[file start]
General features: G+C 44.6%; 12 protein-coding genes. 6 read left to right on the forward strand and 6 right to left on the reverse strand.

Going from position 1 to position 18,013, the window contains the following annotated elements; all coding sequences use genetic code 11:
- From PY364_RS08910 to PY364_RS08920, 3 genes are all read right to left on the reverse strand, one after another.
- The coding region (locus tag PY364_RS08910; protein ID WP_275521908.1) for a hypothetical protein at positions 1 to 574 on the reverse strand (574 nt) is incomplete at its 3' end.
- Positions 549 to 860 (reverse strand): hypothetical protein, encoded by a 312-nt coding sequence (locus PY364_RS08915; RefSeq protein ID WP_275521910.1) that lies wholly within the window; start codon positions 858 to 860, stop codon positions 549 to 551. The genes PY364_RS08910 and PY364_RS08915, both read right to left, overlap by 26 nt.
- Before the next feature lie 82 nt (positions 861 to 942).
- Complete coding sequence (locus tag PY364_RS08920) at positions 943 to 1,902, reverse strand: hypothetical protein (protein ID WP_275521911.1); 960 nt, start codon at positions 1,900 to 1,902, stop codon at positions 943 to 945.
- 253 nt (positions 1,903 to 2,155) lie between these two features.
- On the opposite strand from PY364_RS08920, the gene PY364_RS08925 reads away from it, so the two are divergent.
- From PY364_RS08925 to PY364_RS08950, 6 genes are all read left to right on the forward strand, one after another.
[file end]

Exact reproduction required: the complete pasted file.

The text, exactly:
General features: G+C 44.6%; 12 protein-coding genes. 6 read left to right on the forward strand and 6 right to left on the reverse strand.

Going from position 1 to position 18,013, the window contains the following annotated elements; all coding sequences use genetic code 11:
- From PY364_RS08910 to PY364_RS08920, 3 genes are all read right to left on the reverse strand, one after another.
- The coding region (locus tag PY364_RS08910; protein ID WP_275521908.1) for a hypothetical protein at positions 1 to 574 on the reverse strand (574 nt) is incomplete at its 3' end.
- Positions 549 to 860 (reverse strand): hypothetical protein, encoded by a 312-nt coding sequence (locus PY364_RS08915; RefSeq protein ID WP_275521910.1) that lies wholly within the window; start codon positions 858 to 860, stop codon positions 549 to 551. The genes PY364_RS08910 and PY364_RS08915, both read right to left, overlap by 26 nt.
- Before the next feature lie 82 nt (positions 861 to 942).
- Complete coding sequence (locus tag PY364_RS08920) at positions 943 to 1,902, reverse strand: hypothetical protein (protein ID WP_275521911.1); 960 nt, start codon at positions 1,900 to 1,902, stop codon at positions 943 to 945.
- 253 nt (positions 1,903 to 2,155) lie between these two features.
- On the opposite strand from PY364_RS08920, the gene PY364_RS08925 reads away from it, so the two are divergent.
- From PY364_RS08925 to PY364_RS08950, 6 genes are all read left to right on the forward strand, one after another.